• Set a good example: Food attitudes of parents are the strongest predictor of food likes and dislikes for children.
• Create a regular meal schedule: Kids will snack less when there are set meals.
• Have sit-down meals together.
• Do not force or bribe children to finish their plates: Stressful situations over food can make kids develop negative feelings around eating.
• Don't be too restrictive: It's OK to eat junk food in moderation. Being too rigid will make kids develop intense cravings.
• Empower kids: Let kids help out in the kitchen or have a say in what they eat.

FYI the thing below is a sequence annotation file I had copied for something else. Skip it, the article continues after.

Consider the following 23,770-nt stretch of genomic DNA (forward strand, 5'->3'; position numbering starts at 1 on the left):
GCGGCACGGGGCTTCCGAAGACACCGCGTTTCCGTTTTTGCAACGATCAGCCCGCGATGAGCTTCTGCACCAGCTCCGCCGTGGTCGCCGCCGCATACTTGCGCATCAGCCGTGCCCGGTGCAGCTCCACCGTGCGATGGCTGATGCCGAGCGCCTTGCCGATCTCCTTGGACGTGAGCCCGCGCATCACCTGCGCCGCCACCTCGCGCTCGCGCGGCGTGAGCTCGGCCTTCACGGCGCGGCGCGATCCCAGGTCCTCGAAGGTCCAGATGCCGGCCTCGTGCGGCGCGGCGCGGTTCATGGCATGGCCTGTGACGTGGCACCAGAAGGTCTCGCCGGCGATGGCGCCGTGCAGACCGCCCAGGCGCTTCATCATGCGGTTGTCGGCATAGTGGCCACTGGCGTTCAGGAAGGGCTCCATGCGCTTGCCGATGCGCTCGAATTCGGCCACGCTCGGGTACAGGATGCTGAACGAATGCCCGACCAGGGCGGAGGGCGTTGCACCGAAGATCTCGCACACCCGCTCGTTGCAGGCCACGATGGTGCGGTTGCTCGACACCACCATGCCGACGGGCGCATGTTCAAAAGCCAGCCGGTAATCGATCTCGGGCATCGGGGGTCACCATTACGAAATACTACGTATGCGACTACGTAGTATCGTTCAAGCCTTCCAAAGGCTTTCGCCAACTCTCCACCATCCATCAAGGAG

• Be flexible: Understand that things can't change overnight and that habits change slowly. If kids repeatedly refuse to eat healthy foods, keep trying. Children will eventually learn to at least enjoy some of them as long as you keep providing them. Also, don't worry if your child sometimes skips food groups. It's what the child eats over the course of several days that counts, not just one day.
• Provide nutritious food: Keep fresh fruits and vegetables, low-fat milk, and whole grain crackers around for snacks.
• Encourage exercise: Children should get around 60 minutes of exercise most days of the week. It helps strengthen muscles and bones and can help ward off weight problems.
Courtesy nutritionist Shirley Fan on foodnetwork.com.